It’s no mere hyperbole to say that a Legend was born on 19 May 1984. That was the title of Island Records’ new compilation celebrating the recording legacy of Bob Marley & the Wailers, and on that chart date, it went straight to No. 1 in the UK.
Little did we know that Legend would become one of the all-time bestselling compilations around the world by any artist. The retrospective was perhaps the classic example of a record that captured the zeitgeist when a vast worldwide, mainstream audience knew about the great reggae ambassadors, but perhaps didn’t have them in their collection. Thus Legend became a defining collection, even if certain media observers such as the NME found it a little too focused on Marley and not enough on the Wailers.
“This, I suppose, is the Marley that most people best remember,” wrote Richard Cook in his review, “the grinning shaman of ‘Jamming’ and ‘Three Little Birds,’ the frank lover of ‘Waiting In Vain’ and ‘Is This Love,’ the pacific potentate of ‘Exodus.’ The popular Bob seemed to spend much of his time telling us that everything was gonna be all right, and it’s that side of Marley which holds sway here.”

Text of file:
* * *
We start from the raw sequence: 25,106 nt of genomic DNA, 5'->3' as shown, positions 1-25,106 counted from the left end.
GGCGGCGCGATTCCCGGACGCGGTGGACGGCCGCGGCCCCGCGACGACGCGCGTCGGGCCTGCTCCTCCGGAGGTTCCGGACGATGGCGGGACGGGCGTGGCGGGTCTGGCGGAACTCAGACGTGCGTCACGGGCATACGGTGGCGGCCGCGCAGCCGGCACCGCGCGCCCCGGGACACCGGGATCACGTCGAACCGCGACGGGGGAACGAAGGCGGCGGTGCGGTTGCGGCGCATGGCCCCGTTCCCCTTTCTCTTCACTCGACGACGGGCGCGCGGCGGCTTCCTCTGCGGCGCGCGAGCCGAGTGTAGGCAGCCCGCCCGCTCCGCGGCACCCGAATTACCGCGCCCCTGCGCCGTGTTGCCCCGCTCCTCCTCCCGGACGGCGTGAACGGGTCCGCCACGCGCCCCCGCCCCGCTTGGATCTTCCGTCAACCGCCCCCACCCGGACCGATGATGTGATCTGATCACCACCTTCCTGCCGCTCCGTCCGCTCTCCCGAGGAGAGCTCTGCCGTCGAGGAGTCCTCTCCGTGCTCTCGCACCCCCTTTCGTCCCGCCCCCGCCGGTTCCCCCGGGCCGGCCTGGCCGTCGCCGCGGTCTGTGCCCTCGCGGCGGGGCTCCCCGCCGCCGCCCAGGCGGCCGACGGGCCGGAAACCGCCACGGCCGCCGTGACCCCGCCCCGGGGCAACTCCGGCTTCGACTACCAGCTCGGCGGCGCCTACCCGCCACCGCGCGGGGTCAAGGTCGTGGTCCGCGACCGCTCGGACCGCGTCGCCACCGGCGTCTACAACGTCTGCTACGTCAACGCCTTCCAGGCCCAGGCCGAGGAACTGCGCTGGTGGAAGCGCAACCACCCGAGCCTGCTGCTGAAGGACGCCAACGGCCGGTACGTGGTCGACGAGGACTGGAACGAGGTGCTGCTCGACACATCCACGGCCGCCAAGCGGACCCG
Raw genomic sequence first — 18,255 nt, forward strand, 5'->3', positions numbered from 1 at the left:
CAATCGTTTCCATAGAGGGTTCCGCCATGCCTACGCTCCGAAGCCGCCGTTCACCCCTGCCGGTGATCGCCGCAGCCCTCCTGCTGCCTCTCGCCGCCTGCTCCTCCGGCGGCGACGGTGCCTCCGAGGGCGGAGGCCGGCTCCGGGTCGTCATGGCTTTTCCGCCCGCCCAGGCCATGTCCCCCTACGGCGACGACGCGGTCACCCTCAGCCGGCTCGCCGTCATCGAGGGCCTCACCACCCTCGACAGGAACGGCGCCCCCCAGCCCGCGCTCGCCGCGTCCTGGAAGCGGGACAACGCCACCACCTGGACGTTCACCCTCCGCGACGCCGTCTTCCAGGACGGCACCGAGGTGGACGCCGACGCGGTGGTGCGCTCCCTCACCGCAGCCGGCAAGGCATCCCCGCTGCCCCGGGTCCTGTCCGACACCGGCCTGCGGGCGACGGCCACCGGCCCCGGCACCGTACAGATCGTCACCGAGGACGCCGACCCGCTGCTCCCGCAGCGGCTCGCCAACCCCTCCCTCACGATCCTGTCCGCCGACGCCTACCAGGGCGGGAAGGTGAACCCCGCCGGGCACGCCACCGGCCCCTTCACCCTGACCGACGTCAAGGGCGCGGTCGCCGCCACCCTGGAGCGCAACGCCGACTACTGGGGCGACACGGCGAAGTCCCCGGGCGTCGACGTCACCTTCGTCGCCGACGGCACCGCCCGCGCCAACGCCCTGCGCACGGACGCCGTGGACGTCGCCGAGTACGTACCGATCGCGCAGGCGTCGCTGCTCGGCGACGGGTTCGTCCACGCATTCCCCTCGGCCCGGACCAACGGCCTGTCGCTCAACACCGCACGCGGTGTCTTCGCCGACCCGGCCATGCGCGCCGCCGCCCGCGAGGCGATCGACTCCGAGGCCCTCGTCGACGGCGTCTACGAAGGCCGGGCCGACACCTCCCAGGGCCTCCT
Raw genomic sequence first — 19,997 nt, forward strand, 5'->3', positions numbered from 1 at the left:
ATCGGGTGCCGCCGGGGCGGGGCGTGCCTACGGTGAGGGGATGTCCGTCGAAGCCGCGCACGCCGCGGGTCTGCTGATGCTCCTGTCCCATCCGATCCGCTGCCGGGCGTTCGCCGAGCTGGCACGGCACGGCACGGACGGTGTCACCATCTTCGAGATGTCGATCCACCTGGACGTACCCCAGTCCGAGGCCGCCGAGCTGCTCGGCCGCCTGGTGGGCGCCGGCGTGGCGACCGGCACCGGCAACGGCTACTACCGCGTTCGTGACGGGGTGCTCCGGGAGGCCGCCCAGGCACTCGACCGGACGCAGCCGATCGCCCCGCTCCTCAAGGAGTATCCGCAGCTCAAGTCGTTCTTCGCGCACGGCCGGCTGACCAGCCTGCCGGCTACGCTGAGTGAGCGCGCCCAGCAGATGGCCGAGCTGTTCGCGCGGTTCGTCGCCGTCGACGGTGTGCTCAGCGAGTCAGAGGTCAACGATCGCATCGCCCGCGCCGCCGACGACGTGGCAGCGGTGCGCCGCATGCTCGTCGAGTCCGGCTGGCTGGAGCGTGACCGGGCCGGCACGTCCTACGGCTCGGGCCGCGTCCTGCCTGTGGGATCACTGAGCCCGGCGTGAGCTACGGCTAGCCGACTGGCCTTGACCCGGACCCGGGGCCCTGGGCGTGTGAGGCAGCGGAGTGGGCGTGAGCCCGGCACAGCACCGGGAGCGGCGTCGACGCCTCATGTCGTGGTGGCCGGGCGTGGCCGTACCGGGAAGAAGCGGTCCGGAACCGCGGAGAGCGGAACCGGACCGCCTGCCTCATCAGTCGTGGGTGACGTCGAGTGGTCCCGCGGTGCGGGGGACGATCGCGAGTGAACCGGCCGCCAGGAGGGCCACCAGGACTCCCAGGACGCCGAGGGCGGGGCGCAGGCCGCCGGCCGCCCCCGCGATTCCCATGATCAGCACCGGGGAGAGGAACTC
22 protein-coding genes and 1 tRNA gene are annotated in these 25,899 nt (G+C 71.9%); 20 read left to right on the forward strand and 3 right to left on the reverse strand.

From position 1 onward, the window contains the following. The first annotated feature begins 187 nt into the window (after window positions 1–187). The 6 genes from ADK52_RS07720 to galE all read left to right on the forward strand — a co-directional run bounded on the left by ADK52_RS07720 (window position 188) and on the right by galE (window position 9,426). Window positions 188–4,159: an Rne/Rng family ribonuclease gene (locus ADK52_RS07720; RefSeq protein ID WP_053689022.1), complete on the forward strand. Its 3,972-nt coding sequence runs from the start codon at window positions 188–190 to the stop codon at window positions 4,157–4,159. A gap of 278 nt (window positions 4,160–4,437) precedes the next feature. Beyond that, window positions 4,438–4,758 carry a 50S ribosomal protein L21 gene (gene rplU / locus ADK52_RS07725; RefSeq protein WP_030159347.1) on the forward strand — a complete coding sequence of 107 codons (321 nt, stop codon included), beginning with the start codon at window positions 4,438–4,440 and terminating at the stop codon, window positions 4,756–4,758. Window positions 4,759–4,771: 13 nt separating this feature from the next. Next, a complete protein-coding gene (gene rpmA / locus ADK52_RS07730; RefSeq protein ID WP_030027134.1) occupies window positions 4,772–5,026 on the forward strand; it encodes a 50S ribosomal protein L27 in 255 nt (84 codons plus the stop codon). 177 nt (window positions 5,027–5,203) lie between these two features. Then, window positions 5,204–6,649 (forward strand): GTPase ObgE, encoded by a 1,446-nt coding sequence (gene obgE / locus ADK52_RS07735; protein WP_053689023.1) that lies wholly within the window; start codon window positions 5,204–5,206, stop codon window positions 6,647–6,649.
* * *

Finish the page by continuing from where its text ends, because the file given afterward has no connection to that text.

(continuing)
Record-buyers had no such reservations. The collection ruled the British charts all the way into mid-summer, with 12 consecutive weeks at the top, eight more in the top ten and an unbroken chart run of 74 weeks, stretching to October 1985. It has frequently reappeared on the British countdown since, including a 1991 revival that took it back to No. 11, another run in the top 20 in 1994, returns to the top 40 in 1999, 2003 and 2012, and a week in the top ten in September 2014 via a budget campaign.
At this writing, the album has spent a total of 582 weeks in the UK top 75, and 825 in the top 100, which amounts to almost 15 years. It was certified double platinum just nine days after it hit No. 1 there, triple platinum in 1985, quadruple in 1991, quintuple in 1993 and six-times platinum in 1994. Worldwide, Legend is quite simply one of the most durable compilations there’s ever been, with global sales estimated at more than 25 million.
The 2014 upswing for the album came with the assistance of a huge drop from a regular price of around $9 to 99 cents by Google Play, the album soared from No. 100 to No. 5 on the Billboard 200 in the US. It thus became the highest-charting album by Bob Marley in the reggae icon’s American chart history, outdoing the No. 8 peak of 1976’s Rastaman Vibration. The anthology reached No. 54 in its initial run on the Billboard chart.
Finally in its overwhelming list of achievements, the album spent all of 2016 (and most of 2015, for that matter) on the UK charts once again. It’s also been in the top 100 for all of 2017 so far. This Legend will never die.